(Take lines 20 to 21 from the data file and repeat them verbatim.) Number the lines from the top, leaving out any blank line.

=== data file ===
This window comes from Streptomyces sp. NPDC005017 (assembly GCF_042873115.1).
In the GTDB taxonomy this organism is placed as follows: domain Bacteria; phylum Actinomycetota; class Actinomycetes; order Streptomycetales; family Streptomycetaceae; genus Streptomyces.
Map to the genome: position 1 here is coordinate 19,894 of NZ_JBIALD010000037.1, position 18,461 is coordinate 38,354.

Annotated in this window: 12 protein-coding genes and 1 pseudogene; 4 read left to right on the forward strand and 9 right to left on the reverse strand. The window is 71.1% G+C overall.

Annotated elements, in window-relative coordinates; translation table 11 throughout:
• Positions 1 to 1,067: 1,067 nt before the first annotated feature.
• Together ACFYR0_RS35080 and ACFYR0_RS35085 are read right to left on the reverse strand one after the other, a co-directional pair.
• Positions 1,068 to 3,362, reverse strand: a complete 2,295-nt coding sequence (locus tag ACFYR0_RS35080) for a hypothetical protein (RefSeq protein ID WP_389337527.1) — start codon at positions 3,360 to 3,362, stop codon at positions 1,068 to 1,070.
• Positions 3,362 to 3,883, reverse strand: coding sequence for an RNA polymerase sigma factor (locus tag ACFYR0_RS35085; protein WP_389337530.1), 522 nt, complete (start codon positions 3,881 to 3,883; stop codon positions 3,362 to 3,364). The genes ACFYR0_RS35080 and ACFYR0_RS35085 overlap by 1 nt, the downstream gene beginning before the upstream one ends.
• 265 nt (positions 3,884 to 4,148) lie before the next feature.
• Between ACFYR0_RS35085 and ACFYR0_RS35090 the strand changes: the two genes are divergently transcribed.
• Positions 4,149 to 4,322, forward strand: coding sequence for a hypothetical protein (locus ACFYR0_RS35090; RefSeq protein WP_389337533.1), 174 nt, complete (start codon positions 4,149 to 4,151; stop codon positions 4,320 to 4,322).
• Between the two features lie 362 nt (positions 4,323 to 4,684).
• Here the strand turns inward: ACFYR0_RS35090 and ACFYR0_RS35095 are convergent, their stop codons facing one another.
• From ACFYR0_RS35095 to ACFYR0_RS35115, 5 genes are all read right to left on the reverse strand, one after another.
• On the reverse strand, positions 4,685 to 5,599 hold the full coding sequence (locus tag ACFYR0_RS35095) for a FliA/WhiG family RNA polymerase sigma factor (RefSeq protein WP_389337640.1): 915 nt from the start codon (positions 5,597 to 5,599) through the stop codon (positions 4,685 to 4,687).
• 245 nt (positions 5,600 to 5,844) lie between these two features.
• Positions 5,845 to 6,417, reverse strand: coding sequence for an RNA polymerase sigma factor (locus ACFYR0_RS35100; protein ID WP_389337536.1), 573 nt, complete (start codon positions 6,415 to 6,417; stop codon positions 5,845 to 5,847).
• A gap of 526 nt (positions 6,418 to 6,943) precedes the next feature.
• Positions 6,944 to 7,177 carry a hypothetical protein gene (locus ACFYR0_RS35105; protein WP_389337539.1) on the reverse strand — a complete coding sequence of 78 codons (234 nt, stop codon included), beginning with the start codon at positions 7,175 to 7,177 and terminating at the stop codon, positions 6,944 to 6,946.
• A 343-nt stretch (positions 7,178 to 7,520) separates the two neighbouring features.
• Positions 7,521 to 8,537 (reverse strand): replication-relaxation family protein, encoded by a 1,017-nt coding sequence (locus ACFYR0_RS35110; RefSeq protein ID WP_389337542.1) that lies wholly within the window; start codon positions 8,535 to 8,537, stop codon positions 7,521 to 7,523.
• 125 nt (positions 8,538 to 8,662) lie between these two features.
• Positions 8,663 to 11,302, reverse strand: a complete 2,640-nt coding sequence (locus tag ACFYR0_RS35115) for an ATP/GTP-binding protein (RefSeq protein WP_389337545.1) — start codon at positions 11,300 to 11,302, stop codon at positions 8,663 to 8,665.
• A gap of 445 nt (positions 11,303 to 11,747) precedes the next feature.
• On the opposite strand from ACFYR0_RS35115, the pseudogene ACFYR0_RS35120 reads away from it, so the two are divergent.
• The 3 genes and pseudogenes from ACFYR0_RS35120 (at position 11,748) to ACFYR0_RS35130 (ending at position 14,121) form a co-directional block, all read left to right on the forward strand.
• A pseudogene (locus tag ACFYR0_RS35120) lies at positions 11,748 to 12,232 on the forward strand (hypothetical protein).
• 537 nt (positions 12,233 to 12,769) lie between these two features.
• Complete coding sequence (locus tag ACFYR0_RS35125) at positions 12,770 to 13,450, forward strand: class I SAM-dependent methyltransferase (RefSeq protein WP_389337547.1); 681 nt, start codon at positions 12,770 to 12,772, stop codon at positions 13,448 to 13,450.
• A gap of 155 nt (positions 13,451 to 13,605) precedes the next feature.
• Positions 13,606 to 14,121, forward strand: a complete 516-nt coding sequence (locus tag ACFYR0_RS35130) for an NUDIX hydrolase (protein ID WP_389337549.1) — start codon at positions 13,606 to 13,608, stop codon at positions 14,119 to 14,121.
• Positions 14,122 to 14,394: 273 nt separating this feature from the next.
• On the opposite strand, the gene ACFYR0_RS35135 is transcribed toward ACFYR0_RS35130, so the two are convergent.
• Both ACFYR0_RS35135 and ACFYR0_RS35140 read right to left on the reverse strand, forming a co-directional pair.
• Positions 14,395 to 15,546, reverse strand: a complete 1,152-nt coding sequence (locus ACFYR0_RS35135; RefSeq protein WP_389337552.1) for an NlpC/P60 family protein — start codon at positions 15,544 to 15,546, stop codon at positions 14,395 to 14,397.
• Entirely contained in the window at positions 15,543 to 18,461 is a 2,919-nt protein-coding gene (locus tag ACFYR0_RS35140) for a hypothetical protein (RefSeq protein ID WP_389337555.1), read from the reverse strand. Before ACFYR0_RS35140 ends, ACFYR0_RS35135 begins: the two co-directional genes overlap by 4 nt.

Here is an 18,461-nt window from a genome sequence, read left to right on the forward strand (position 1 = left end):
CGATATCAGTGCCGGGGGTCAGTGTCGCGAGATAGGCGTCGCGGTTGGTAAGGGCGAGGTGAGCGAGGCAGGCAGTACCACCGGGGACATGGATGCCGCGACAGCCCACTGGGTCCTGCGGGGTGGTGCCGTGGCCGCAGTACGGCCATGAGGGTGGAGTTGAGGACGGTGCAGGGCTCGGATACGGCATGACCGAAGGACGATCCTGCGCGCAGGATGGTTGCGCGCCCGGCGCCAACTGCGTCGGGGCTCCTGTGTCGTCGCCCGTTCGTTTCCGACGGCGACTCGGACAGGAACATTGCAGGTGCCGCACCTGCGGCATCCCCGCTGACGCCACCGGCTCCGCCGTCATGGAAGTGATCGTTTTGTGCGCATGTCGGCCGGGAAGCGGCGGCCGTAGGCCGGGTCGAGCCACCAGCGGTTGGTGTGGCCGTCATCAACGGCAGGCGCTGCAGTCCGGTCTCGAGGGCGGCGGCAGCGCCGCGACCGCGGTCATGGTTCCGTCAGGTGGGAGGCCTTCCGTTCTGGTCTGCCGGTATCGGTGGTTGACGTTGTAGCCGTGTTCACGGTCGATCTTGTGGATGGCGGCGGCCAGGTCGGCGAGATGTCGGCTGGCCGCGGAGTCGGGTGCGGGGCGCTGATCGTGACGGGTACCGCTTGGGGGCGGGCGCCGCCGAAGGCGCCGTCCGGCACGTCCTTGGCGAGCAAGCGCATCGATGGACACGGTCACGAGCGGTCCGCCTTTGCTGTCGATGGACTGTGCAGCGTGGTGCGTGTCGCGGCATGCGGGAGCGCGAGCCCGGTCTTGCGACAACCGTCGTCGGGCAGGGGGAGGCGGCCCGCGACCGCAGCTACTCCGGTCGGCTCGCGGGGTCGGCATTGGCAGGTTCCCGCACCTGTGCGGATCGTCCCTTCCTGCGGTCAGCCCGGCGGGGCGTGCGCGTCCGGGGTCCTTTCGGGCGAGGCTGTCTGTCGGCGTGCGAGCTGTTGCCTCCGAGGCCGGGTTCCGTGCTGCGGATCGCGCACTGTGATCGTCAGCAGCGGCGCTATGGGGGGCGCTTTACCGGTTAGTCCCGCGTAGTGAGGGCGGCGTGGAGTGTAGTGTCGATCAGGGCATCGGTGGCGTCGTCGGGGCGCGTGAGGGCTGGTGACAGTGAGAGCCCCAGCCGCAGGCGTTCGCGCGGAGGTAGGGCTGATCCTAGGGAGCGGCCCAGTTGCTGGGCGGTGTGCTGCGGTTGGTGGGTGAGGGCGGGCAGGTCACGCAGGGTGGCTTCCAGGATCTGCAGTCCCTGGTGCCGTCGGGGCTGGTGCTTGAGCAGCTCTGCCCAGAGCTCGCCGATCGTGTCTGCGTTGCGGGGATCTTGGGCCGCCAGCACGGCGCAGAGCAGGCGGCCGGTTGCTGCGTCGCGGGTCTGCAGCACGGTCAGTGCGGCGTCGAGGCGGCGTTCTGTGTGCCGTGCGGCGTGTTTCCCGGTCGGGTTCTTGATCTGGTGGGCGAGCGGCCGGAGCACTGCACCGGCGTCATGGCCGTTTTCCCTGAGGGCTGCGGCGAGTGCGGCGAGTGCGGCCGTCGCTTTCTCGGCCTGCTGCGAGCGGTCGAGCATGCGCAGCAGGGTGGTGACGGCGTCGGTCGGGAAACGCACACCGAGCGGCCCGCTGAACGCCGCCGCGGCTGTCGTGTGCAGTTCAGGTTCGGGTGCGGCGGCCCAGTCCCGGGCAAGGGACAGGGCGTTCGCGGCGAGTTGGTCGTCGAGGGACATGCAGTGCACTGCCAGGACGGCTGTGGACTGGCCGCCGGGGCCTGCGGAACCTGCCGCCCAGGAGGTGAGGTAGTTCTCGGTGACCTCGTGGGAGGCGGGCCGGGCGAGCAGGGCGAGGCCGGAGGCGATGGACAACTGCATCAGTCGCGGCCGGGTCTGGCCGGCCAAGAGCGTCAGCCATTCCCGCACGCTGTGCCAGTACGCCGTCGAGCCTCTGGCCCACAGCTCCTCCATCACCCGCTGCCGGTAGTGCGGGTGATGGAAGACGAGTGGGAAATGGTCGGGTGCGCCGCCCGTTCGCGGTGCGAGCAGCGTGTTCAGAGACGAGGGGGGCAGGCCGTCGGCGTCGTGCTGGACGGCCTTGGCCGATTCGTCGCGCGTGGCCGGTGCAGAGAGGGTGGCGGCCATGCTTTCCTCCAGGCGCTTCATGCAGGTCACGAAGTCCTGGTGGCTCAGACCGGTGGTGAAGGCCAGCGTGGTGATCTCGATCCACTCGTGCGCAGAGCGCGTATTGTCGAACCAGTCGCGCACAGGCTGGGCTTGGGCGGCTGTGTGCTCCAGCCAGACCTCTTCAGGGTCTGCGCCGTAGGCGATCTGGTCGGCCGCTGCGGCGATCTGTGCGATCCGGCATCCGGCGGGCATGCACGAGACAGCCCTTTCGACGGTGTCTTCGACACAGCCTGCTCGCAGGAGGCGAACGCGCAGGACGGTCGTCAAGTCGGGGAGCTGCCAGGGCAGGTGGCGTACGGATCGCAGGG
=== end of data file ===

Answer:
• Positions 6,944 to 7,177 carry a hypothetical protein gene (locus ACFYR0_RS35105; protein WP_389337539.1) on the reverse strand — a complete coding sequence of 78 codons (234 nt, stop codon included), beginning with the start codon at positions 7,175 to 7,177 and terminating at the stop codon, positions 6,944 to 6,946.
• A 343-nt stretch (positions 7,178 to 7,520) separates the two neighbouring features.